Saying the State of Alaska will not submit to the dictates of America's extreme environmental community, Governor Frank H. Murkowski will begin planning oil and gas lease sales in state waters off the Arctic National Wildlife Refuge and the National Petroleum Reserve in Alaska. He intends to have the lease sales included in a state offering in October.
Murkowski cited high energy prices and the nation's increasing hunger for natural gas as good reasons why Alaska needs to move on increased oil and gas development.
"Today I am initiating a leasing program on state lands, offshore in the Arctic, along the coast of ANWR and NPR-A," Murkowski said. "There are about 425 mi of coastline between Barrow and the Canadian border. That's just under two million acres in all.
The Northstar, Point McIntyre, and Endicott fields near Prudhoe Bay have already been leased and are producing oil.
With the national energy bill making uncertain progress in Congress, OPEC's continued stranglehold on production, and with anti-development forces in play in the presidential race, Murkowski said Alaska can no longer allow others to hold hostage the time at which Alaska will move its resources to market to benefit the nation. The governor said his plan allows the state to exercise its sovereign authority for offshore development, just as Texas and Louisiana are doing.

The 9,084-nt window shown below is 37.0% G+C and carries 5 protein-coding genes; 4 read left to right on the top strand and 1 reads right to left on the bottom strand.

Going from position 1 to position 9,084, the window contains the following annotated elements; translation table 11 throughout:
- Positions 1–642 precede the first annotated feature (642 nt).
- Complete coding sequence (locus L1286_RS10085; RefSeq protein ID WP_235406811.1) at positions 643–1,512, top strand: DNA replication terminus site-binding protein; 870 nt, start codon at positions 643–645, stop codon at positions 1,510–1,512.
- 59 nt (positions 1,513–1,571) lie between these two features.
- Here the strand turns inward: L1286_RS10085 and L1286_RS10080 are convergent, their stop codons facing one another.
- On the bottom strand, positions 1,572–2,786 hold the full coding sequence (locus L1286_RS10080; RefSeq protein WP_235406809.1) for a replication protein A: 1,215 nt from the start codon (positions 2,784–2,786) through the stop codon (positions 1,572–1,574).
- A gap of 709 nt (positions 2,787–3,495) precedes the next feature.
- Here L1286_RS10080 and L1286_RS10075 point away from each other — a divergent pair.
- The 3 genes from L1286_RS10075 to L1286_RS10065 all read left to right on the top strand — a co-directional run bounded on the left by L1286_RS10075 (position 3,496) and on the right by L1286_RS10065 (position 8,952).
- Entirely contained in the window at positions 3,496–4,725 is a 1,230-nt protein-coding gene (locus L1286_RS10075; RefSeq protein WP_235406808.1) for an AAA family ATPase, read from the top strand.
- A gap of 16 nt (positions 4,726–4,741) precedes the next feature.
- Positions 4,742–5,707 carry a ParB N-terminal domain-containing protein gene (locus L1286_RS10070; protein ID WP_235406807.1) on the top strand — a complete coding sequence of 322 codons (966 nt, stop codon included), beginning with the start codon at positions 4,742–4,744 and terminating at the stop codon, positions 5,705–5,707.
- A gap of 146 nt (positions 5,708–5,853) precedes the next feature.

"The new areas to be offered for lease, exploration, and development are 670,000 acres of land off the coast of the NPR-A and more than 350,000 acres off the coast of ANWR. Toward that end, I have directed my Commissioner of Natural Resources, Tom Irwin, to open an immediate dialog with the residents of the North Slope. While the US House and Senate remain grid-locked over opening ANWR for oil development, I am not burdened with that process."
Alaska and the North Slope residents support the opening of ANWR. The governor intends to include the state offshore ANWR tracts in the Beaufort Sea Area lease sale in October.
The governor noted estimates that the 1002 area could produce up to 1.6 MMb/d of oil. While there is no guarantee that amount is recoverable, directional drilling from state leases offshore could help delineate onshore deposits, could identify deposits that collectively might justify investment in onshore pipelines, and could even discover more oil than is ever found onshore.
"America should not be held hostage by Middle-East oil imports. Motorists should not have to pay more than $2 for a gallon of gasoline. Alaska oil, Alaska natural gas, can help balance the equation," Murkowski said.